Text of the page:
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The Objective Measurement of World-Leading Research

Listed author(s):
  • Oswald, Andrew J.

    ()

    (University of Warwick)

How should the productivity of research universities be measured? This task is difficult but important. The recent Research Excellence Framework in the UK, which was based on peer review, suggests that there has been a marked improvement in UK academic research in economics and in many other subjects. But is it possible to design an objective check on, and measure of, a nation's 'world-leading research'? Following a variant of a method developed in Oswald (2010), I examine citations data on 450 genuinely world-leading journal articles over the Research Excellence Framework period 2008-2014. The UK produced 54 of these articles, namely, 12%. This compares to 45 articles, namely 10%, using the same methodology over the Research Assessment Exercise period 2001-2008. I conclude that it is possible to produce an objective measure of world-leading research, and that UK economics did show a small improvement.

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Paper provided by Institute for the Study of Labor (IZA) in its series IZA Discussion Papers with number 8829.

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Length: 16 pages
Date of creation: Feb 2015
Handle: RePEc:iza:izadps:dp8829
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  1. Daniel Sgroi & Andrew J. Oswald, 2013. "How Should Peer‐review Panels Behave?," Economic Journal, Royal Economic Society, vol. 0, pages 255-278, 08.
  2. DREZE, Jacques H; & ESTEVAN, Fernanda, "undated". "Research and higher education in economics: can we deliver the Lisbon objectives," CORE Discussion Papers RP 1941, Université catholique de Louvain, Center for Operations Research and Econometrics (CORE).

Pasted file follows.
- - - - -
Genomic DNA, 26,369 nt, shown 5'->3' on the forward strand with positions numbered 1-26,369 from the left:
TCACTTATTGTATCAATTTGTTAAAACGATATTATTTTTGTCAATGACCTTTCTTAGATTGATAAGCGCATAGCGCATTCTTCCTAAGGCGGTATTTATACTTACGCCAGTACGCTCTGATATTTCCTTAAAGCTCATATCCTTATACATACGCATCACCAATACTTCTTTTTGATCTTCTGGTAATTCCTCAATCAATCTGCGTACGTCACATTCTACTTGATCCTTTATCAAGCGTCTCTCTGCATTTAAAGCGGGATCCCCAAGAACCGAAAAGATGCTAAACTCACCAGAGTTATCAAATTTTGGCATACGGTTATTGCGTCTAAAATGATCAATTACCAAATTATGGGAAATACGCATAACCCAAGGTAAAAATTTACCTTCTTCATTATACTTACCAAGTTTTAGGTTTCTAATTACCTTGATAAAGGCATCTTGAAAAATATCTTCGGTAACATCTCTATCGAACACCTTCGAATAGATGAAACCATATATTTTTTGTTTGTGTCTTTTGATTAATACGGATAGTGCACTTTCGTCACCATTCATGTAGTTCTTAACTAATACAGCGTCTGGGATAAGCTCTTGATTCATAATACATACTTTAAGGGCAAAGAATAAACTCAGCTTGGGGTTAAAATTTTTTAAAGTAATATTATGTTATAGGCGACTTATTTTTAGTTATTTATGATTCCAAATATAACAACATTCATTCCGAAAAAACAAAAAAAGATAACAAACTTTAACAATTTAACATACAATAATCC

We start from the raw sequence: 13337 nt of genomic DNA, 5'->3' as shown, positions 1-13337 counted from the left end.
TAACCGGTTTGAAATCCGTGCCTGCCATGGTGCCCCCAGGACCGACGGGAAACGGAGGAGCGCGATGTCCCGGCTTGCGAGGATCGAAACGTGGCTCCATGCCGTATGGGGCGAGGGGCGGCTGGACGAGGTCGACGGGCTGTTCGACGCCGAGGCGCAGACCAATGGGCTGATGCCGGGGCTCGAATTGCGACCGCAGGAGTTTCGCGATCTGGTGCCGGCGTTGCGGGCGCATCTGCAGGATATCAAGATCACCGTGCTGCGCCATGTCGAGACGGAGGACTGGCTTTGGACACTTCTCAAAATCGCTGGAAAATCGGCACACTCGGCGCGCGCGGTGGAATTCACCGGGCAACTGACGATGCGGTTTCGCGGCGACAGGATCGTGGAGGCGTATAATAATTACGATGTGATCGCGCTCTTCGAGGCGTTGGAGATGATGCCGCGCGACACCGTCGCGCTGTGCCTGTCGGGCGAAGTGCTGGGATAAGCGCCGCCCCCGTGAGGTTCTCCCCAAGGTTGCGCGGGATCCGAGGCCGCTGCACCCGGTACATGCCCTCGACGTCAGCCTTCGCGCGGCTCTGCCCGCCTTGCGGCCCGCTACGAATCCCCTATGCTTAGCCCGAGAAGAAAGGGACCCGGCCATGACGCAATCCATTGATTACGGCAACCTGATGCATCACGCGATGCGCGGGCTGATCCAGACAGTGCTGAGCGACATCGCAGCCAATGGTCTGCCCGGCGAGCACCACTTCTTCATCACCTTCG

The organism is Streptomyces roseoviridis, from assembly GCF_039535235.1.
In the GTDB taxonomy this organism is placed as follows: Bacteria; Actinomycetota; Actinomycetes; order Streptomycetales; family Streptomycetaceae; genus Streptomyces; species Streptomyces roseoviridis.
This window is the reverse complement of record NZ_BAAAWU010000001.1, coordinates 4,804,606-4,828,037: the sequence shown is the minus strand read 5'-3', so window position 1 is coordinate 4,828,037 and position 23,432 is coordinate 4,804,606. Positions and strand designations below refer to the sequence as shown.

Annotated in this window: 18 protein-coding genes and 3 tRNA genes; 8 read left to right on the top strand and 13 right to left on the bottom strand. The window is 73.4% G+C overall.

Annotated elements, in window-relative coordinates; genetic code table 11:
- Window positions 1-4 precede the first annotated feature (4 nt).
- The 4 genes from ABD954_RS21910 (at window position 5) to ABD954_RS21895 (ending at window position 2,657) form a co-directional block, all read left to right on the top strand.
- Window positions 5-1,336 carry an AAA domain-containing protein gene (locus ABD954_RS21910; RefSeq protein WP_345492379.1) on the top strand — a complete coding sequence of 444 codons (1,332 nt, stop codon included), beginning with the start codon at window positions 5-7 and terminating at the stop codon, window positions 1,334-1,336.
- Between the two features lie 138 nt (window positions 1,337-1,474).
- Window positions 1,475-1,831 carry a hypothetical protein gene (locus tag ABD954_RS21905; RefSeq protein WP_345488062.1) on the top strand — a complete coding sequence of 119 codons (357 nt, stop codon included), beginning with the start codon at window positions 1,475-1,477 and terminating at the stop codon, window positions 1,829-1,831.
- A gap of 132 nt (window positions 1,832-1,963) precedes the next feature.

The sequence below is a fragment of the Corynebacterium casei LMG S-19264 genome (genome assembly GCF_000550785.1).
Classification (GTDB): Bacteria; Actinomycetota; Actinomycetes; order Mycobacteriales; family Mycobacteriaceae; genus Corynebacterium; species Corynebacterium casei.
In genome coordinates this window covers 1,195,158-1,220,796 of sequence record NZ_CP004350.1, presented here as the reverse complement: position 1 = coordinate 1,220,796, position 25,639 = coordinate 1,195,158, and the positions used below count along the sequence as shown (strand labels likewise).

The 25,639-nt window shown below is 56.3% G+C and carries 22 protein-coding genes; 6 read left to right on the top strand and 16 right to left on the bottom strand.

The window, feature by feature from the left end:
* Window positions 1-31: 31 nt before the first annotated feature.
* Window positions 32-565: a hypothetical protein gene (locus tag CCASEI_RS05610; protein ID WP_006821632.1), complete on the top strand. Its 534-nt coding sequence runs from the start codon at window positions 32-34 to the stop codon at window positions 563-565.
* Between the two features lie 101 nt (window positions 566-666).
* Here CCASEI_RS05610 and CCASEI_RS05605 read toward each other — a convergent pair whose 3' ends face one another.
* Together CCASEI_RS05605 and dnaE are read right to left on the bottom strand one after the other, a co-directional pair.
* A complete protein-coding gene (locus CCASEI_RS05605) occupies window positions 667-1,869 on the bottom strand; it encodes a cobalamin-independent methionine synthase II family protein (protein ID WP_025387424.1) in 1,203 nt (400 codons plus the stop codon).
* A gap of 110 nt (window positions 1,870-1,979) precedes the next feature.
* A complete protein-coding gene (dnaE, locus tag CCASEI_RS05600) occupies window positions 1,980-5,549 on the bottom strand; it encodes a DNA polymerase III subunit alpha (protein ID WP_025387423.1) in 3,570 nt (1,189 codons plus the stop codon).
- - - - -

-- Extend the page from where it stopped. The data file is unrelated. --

3. Frey, Bruno S, 2003. "Publishing as Prostitution?--Choosing between One's Own Ideas and Academic Success," Public Choice, Springer, vol. 116(1-2), pages 205-223, July.
  4. Andrew J. Oswald, 2007. "An Examination of the Reliability of Prestigious Scholarly Journals: Evidence and Implications for Decision-Makers," Economica, London School of Economics and Political Science, vol. 74(293), pages 21-31, 02.
  5. repec:spr:scient:v:63:y:2005:i:3:d:10.1007_s11192-005-0228-9 is not listed on IDEAS
  6. Machin, Stephen & Oswald, Andrew, 2000. "UK Economics and the Future Supply of Academic Economists," Economic Journal, Royal Economic Society, vol. 110(464), pages 334-349, June.
  7. Nicholas Vasilakos & Gauthier Lanot & Tim Worrall, 2007. "Evaluating the Performance of UK Research in Economics," Keele Economics Research Papers KERP 2007/10, Centre for Economic Research, Keele University.
  8. R�gibeau, P & Rockett, K, 2014. "A Tale of Two Metrics: Research Assessment vs Recognised Excellence," Economics Discussion Papers 14461, University of Essex, Department of Economics.
  9. David Roodman, 2009. "A Note on the Theme of Too Many Instruments," Oxford Bulletin of Economics and Statistics, Department of Economics, University of Oxford, vol. 71(1), pages 135-158, 02.
  10. Andrew J. Oswald, 2010. "A suggested method for the measurement of world-leading research (illustrated with data on economics)," Scientometrics, Springer;Akadémiai Kiadó, vol. 84(1), pages 99-113, July.
  11. Amanda H Goodall, 2005. "Should Research Universities be Led by Top Researchers? Part 1: Are they?," HEW 0506003, EconWPA.
  12. J. Peter Neary & James A. Mirrlees & Jean Tirole, 2003. "Evaluating Economics Research in Europe: An Introduction," Journal of the European Economic Association, MIT Press, vol. 1(6), pages 1239-1249, December.
  13. Daniel S. Hamermesh & Peter Schmidt, 2003. "The Determinants of Econometric Society Fellows Elections," Econometrica, Econometric Society, vol. 71(1), pages 399-407, January.
  14. Scott Smart & Joel Waldfogel, 1996. "A Citation-Based Test for Discrimination at Economics and Finance Journals," NBER Working Papers 5460, National Bureau of Economic Research, Inc.
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